Researchers from the Centre for Vocational Education Research (CVER) have investigated whether doing an apprenticeship is economically beneficial for young people in the short term. The research, composed of a cohort of 565,000 students who left compulsory education in 2002-2003, analyses the earning between they were around 22/23 years to when they were 27/28 years old.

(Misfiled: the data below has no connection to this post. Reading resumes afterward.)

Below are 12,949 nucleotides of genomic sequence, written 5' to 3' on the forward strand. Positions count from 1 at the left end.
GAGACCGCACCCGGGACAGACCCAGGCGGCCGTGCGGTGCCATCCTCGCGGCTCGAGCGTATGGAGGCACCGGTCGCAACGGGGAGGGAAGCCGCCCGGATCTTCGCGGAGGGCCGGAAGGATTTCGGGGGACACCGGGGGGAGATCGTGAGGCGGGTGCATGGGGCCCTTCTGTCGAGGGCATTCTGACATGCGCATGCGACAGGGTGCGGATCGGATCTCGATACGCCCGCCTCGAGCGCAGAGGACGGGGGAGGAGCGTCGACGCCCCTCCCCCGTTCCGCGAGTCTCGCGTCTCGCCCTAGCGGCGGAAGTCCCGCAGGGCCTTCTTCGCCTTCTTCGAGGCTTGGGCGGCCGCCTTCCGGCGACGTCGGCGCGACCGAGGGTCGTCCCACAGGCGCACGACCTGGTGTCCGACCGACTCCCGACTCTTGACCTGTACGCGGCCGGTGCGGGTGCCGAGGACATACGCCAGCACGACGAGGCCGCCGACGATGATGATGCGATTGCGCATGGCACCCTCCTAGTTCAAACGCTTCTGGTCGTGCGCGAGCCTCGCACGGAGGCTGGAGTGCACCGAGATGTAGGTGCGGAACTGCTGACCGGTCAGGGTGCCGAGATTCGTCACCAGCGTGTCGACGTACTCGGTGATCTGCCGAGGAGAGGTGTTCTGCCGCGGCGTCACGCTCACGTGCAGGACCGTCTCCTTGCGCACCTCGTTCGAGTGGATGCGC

While most people gain from doing an apprenticeship, the authors conclude that this gain varies and depends significantly on age and gender. Much of the variation in gender was attributable to the sector in which the apprentice works. There is a higher concentration of men in Building and Construction and Engineering, while Child Development, Health and Social Care and Service Enterprises were very important for women. Although there was a positive earnings differential from undertaking an apprenticeship in most sectors, the differential was found to be often much larger within sectors that men specialise in. Amongst the report’s recommendations, the authors argue that better careers information is needed to tackle pay inequalities. Careers information for students should pay more attention to the type of apprenticeship available rather than to encourage students to take any type of apprenticeship at all.
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